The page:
by Daren Wang
NEW ORLEANS — I am walking to the Napoleon House on Chartres Street to drink a Sazerac when I run into my pal Shari Smith and her friends Jana Cromartie Sasser and some guy named Radney Foster.
They agree to join me for a round. We take a table near the door.
You’d expect a punchline to this story, but there’s not one.
Instead, the same Radney Foster who has put dozens of records on the Billboard charts talks about publishing his first prose collection, “For You to See the Stars.” He talks about how the music business gave him a leg up in the process, but how publishing his first book feels like starting all over. And in that way, he’s like Jana and me — the three of us trying to launch our first books whatever way we can. Jana’s book “Gradle Bird” is her novel/almost-memoir of growing up in in a truckstop off Interstate 16 in Georgia. The book is by turns dead serious and drop- dead funny. Just like her.
We order Sazeracs.
The night has begun.
I have been waiting for this. I’ve had some fine cocktails on this trip, and chatted with some fun folks, but this is what I’ve been looking forward to. A Bar Bar.
The book that inspired me to drink my way through the South on book is Jim Atkinson’s “The View From Nowhere: the Only Bar Guide You’ll Ever Want — or Need,” a travelogue of 150 American drinking bars—“bar bars,” as Atkinson terms them.
The copy I bought in 1989 is as marked-up and stained as a rookie quarterback’s playbook, and I’ve judged every bar I’ve walked into since then based on the Atkinson Scale. Ten factors make up his scale, and with a little updating, they still apply.
What You Feel Like When You Get There: first impressions
Yuppity-Doo-Dah: prevalence of yuppies (fewer is better)
Oh Say Can You See: How dark is the place?
Crapola: What is the place decorated with?
Holding Forth: quality of conversation
What You Feel Like After Three Drinks: self-explanatory
Just a Little Something to Wash My Drink Down With: food
Old-Fart Factor: prevalence of grumpy old men with strong opinions (more is better)
What You Feel Like When You Leave: self-explanatory
You Go Figure: What is bizarre and memorable about the place?
The Napoleon House is the first Bar Bar I’ve been to on this trip.
Up until now, all these drinking establishments have been lacking a certain something. When you tell a friend that you are looking for an outstanding bourbon cocktail, people guide you to places with mixologists and “cocktail programs.”
Bar Bars do not have cocktail programs. Bar Bars do not vie for James Beard Awards. Bar Bars do not have subtle ambient lighting with curated playlists on the house sound systems and cheese boards with locally sourced bleus.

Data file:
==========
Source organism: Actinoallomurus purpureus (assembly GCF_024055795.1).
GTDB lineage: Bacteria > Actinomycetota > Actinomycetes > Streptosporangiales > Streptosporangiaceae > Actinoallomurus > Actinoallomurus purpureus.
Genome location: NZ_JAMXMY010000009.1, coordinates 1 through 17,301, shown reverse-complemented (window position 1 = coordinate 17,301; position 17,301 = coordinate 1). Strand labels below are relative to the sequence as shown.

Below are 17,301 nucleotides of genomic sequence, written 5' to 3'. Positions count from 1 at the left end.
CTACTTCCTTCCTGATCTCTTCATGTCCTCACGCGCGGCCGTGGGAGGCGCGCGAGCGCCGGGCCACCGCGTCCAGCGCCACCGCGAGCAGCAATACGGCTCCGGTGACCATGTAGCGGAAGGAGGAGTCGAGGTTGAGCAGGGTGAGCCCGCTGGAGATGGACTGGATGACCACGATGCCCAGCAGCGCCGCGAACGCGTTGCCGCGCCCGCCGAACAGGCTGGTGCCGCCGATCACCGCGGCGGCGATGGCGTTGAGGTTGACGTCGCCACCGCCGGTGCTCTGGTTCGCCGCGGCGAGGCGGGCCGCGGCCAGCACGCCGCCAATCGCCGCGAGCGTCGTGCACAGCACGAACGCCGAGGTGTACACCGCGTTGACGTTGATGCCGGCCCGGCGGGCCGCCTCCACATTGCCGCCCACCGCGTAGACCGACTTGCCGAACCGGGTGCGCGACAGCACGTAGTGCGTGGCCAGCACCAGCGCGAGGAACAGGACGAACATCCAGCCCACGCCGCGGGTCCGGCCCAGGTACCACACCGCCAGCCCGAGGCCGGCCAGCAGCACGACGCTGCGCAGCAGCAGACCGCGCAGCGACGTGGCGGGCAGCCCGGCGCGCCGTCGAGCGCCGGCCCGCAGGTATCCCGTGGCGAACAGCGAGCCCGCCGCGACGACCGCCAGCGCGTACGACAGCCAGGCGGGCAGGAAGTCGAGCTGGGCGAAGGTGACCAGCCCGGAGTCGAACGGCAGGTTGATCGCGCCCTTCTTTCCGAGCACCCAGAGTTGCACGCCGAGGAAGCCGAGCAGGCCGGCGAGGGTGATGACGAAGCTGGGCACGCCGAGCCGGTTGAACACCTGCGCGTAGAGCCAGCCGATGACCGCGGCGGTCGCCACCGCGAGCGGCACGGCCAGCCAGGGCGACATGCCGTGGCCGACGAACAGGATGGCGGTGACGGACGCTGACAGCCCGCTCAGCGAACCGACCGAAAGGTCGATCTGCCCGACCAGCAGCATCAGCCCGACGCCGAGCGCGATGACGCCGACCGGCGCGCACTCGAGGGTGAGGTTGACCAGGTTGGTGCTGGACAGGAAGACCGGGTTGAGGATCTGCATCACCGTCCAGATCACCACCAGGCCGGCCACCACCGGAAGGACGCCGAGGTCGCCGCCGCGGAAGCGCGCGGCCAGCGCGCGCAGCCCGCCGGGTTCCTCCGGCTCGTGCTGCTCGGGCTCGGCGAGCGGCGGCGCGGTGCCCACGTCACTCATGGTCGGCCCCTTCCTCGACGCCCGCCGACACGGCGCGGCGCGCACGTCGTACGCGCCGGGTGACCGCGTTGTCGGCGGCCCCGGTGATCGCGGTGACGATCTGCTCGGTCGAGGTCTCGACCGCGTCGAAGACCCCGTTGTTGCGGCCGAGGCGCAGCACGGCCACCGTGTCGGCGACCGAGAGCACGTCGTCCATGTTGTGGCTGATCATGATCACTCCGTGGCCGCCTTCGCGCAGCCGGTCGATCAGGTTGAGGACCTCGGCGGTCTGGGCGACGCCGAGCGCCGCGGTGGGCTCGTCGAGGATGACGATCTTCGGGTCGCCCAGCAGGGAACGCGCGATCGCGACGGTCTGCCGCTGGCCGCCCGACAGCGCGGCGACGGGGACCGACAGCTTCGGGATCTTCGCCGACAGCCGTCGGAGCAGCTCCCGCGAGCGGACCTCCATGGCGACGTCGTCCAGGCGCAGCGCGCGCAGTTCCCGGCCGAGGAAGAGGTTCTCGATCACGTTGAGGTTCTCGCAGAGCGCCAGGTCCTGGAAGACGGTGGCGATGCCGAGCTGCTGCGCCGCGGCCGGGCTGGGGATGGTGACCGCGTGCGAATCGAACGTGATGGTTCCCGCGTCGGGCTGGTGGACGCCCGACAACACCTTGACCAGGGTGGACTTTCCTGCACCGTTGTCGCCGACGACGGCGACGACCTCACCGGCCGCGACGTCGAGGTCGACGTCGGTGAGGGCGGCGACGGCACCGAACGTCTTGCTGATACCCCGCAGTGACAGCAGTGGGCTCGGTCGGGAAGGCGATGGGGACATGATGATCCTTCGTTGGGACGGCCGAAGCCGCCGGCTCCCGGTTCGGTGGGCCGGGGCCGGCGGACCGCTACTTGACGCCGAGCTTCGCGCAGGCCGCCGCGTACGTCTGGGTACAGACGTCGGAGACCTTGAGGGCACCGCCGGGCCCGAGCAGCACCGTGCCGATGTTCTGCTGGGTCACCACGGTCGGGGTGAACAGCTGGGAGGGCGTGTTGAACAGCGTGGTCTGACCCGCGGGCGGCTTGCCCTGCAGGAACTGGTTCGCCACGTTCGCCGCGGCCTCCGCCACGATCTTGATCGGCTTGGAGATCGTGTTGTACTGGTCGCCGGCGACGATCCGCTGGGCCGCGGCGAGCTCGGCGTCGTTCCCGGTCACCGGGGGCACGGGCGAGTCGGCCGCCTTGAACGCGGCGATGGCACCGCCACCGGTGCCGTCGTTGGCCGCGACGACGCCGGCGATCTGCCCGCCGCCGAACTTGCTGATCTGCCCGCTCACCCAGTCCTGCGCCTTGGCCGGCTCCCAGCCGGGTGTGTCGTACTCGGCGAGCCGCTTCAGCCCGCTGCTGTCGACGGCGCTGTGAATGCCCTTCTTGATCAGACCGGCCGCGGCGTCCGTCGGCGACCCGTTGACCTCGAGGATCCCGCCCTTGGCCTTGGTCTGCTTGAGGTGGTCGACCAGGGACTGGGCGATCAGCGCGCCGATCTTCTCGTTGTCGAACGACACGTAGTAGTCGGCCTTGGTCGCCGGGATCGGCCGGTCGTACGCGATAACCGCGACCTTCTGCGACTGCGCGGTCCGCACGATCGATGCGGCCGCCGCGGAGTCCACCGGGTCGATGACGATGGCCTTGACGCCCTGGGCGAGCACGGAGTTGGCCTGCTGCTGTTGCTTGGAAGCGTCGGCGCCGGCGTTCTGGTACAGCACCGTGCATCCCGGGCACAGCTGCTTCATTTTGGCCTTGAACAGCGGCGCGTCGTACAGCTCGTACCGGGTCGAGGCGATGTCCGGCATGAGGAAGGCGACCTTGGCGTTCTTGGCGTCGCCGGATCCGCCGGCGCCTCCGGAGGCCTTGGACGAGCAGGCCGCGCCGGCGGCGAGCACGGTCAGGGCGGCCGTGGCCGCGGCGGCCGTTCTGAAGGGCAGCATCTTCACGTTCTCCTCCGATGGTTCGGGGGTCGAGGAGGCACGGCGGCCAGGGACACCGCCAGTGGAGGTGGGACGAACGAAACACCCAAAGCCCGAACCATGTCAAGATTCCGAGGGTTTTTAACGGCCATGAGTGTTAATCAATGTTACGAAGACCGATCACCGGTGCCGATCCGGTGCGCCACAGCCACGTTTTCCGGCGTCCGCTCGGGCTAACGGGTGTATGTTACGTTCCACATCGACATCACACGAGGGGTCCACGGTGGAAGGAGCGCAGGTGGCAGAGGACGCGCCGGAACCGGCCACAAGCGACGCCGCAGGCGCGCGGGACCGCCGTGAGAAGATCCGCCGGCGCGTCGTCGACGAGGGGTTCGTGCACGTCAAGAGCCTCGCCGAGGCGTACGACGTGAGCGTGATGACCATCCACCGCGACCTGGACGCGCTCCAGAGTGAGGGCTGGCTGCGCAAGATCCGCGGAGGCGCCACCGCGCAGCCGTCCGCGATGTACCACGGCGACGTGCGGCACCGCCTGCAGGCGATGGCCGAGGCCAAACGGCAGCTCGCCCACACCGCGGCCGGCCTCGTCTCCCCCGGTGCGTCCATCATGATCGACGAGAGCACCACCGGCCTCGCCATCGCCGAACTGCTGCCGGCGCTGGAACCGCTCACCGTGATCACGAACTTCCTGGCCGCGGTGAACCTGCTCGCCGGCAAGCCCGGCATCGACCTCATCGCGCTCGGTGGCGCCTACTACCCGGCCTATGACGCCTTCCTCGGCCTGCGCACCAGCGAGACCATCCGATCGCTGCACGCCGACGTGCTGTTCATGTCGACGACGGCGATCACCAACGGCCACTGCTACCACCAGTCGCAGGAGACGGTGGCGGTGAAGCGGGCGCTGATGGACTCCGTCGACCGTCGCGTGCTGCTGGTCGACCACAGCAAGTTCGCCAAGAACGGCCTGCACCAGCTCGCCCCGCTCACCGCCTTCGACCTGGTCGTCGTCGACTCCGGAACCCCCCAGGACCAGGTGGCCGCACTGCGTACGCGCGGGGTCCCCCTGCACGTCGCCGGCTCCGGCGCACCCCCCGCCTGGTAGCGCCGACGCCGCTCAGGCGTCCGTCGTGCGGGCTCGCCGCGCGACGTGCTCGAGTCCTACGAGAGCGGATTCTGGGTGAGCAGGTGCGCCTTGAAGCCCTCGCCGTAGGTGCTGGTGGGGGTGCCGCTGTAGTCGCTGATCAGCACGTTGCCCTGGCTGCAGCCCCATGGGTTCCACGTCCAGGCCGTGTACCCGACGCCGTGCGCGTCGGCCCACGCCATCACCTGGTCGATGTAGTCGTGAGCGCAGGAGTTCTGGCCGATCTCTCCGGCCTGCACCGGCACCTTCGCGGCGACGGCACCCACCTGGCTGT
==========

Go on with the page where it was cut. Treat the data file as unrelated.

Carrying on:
Instead, they have bartenders and a decent burger from a cow who never saw the light of day and incandescent light bulbs in fixtures that have a solid layer of dust on them. There might be a juke box, but probably not these days. The most exotic cheese is cheddar. The regulars at the bar might still be complaining about yuppies, even though they haven’t seen one in a couple decades.
The Napoleon House is a Bar Bar, without question. I can barely see the back room through the dim light. There’s good quality of holding forth all around. I look around for an old fart, and realize that I might, in fact, be him. If not, I’m certainly in training. An apprentice fart.
The Sazeracs are made quickly and without fuss, and put down on the table in front of us unceremoniously, with no heightened sense of performance art. They are perfect. Iceless in a simple rocks glass, the licorice and herbs of the absinthe offsetting the sweetness of the rye.
The bartender looks like the kind of guy that would throw me out if I asked him if rye qualifies as bourbon. I might as well ask him how many angels can dance on the head of a pin.
Instead, we all toast, willing each other toward The New York Times best-seller list.
The menu is simple. Perhaps a little too simple. Someone at the table needs a gluten-free meal, and no options exist, so my new friends decide to move on just as the fellow drinkers I was planning to meet arrive. Tad Bartlett and Maurice Carlos Ruffin take the seats across from me. I feel like I’m doing job interviews.
Tad and Maurice are both practicing lawyers, paying the bills as they write their way through the world. They talk about their upcoming Bitter Southerner co-writing project, “Kings of the Confederate Road,” to be published in November.
I’d gotten into some trouble earlier in the day complaining about the squalor of the French Quarter, and how it come to mean all of New Orleans in my mind.
“I grew up in New Orleans East,” Ruffin says. “No one really writes about it — it’s the suburbs, quiet. A nice place to grow up.”
His novel, “We Cast a Shadow,” is due next year. It’s a near-future story of a professional black man in a Southern city obsessed with a procedure that can turn his biracial son white. It sounds like a cross between “Brave New World” and “Invisible Man,” and I want to read it right now.
We talk politics and drink to our bright futures.
Maurice looks out the window and points. “They sold slaves in that building — up on the second floor, right there.”